How much depth can there genuinely be to the work of an artist who, to the un-attuned eye, seems to do little more with her practice than simply paint pairs of lips again… and again… and again?
Fiona Carney (artist name: Hollis Carney) is a London based multi-media artist.
Fiona has always been inspired by street art, graffiti, architecture and nature’s own designs. Looking beyond what we are shown, and all that is ‘pretty’, Fiona blends images of times, places and people to express her view of the world around her.
Let’s get up close and personal with the lady herself…
Gong Xi Fa Cai Addictees!
It’s the Lunar New Year – year of the Fire Rooster – and apparently, if you’re a single Rooster: “You singles may meet many opposite-sex friends but you will be unlikely to have a relationship with them since you will not have good luck with the opposite sex in this year.” That was direct and to the point…
Happy New Year Addictees!
2016 was a tough 12 months for many, but that’s behind us now and we have a shiny new year to play with.
With this in mind, 9 January 2017 is a date we at Addicted will treasure as we get to live our groupie dreams. The stars have aligned; no celebrities died this week and now, we’re working with one of our favourites.
We’ve been beside ourselves with excitement and making squeaky sounds (they just fall out). The reason? The Connor Brothers – who are not brothers nor are they surnamed ‘Connor’.
What they are is two super talented lads from London and the proud owners of a skyrocketing career which is going from strength to strength.
As always, we encourage you to do your own research but here are some highlights to get you started…
“Happy Ladies” by A. Selvaraj, 2006
Our artist of the week: A. Selvaraj
Many an artist down the decades – or even centuries – has likened their practice to the art of dance, but that influence is perhaps no more indelible and carefully considered than it is in the work of Chennai, Tamil Nadu native A. Selvaraj. Although one would not necessarily look to his paintings and immediately pick them out as those of an actual dancer, there is nonetheless a sense of fluency from the artist’s consciousness that would seem to give the game away.
Well jingle our bells Addictees!
As you’re all very well aware, December is here – and it got here faster than a turbo charged Rudolf.
This year, we’ve talked golden toilets, rock marrying artists and a host of other arty goodness – and our mums still don’t understand street art… Challenge accepted!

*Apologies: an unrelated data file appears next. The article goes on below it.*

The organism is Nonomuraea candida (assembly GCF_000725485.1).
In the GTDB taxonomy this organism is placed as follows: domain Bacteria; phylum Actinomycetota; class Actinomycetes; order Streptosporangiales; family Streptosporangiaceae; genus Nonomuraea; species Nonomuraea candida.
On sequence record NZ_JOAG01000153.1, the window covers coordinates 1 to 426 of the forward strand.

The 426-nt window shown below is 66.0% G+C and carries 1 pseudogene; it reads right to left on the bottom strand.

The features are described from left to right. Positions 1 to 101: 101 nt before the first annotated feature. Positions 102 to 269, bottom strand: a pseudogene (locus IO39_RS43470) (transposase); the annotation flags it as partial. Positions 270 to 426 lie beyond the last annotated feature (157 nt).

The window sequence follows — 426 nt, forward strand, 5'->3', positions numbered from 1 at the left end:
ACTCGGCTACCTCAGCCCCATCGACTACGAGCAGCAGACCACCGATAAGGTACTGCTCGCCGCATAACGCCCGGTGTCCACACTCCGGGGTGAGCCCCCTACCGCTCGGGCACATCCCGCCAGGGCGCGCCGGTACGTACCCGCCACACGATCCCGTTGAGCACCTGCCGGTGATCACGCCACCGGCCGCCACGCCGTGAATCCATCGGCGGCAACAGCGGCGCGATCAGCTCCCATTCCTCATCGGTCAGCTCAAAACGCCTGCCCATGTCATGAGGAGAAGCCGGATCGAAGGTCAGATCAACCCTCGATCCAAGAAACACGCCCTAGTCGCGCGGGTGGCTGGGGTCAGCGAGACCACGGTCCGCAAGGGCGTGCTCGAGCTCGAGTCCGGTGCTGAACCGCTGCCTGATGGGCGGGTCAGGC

Addicted has had a huge year! We recently turned one and although we’re feeling a little like we just turned 85, we’ve loved every minute of it.
Throughout it all, Hercules, son of Zeus, famous for his strength and far-ranging adventures – and also our not so fearless toy poodle – has been by our side (literally) the whole time, cheering us on, farting his enthusiasm and loving us no matter what. Except when there’s cheese – then he only loves the cheese.
We thought we’d end 2016 with some fun fluffy (emphasis on ‘fluffy’) goings on. So, for the last time this year, let’s check out what’s been happening in the art world…
When life gives you potholes, make Baywatch and pothole-pasta, Image Source: MTL Blog
Once upon a time, a certain idea widely prevailed of the artist as the isolated genius – the mercurial figure who was somehow set apart from the rest of society. That image, alas, was a leftover from the Romantic era of the late 18th and early 19th centuries, a time that has now passed.
Today, the greatest artists, far from detaching themselves from everyone around them, arguably do the direct opposite, plugging themselves into their local communities and making those communities better places to be, in more ways than one.
Confused? Here are a few examples of what we mean.
“Eye Alert” by Shepard Fairey, 2010
Our artist of the week: Shepard Fairey
It may not be quite accurate to describe the 46-year old South Carolinian known as Frank Shepard Fairey as the father of street art, but he is nonetheless one of the figures in the modern movement who is most looked up to by many of today’s fledgling urban creatives. That is in large part due to his creation of such enduringly iconic images as “Andre the Giant Has a Posse” and the now-immortal Barack Obama “HOPE” poster, but it also has much to do with his steadfast philosophy to simply “question everything”.